Dust and Ashes
“With ashes today, the priest traces on my forehead the sign of penitence and the sign of death.” Wrote Fr. Leo John Dehon in his Ash Wednesday reflection in The Year with the Sacred Heart. “What are dust and ashes? They are signs of destruction; the stamp that time, fire, and death print on earthly things. What remains of the most famous monuments of antiquity, the most illustrious capitals of ancient Rome, Athens, Thebes, and Babylon? Dust and ashes. Where are these lavish buildings, these masterpieces of art known as the wonders of the world? Dust and ashes. Where are the remains of heroes and sages of the past? Dust and ashes…
“Abraham said, ‘Dare I speak to the Lord, I who am but dust and ashes?’ [Genesis 18:27]. However, he spoke to God with humility and trust. That must be the fruit of this ceremony. Every day I have to remember my nothingness and my fragility. The outward sign will fade on my forehead; the thought that it expresses must remain engraved in my memory.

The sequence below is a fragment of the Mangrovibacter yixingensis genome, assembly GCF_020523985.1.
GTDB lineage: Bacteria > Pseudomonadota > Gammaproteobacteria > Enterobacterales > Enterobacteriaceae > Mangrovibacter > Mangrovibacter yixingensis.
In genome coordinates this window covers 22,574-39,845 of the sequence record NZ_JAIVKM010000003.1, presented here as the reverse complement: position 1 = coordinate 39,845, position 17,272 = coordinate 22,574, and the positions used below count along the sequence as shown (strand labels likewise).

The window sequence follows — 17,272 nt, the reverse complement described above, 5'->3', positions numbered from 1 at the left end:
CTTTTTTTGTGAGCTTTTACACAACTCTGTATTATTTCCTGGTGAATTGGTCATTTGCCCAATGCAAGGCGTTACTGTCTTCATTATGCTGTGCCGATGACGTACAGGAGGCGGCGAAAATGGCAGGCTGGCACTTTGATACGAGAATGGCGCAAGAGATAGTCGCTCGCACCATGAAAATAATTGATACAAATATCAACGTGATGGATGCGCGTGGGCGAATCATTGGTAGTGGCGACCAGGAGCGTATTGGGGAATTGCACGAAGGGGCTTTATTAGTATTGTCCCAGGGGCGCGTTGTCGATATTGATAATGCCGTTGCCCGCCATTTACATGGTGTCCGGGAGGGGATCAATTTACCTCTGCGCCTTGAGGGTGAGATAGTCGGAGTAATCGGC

“I am but nothingness; however, I will go to God and I will go with humility. I will go with the awareness of my weakness, but confident anyway, because God is good, because the Son of God took on a heart to love me, and he broke this heart to let flow on my soul the fragrance of his mercy.”
Click here to read Fr. Dehon’s full text in The Year with the Sacred Heart, titled “February 20: Ash Wednesday.”
Lent begins this week with Ash Wednesday on February 26.
Fr. Frank Burshnick dies in Florida
Fr. Frank Burshnick, SCJ, died last week Friday, February 21. He was 82, professed for 53 years and ordained 49. Originally from Forest City, PA, he initially taught for five years at Immaculate Heart of Mary Seminary before entering parish ministry. In Texas, he served at Our Lady of Guadalupe in Brownsville, OLG in Raymondville, St. Cecilia in San Antonio, and Prince of Peace in Lyford.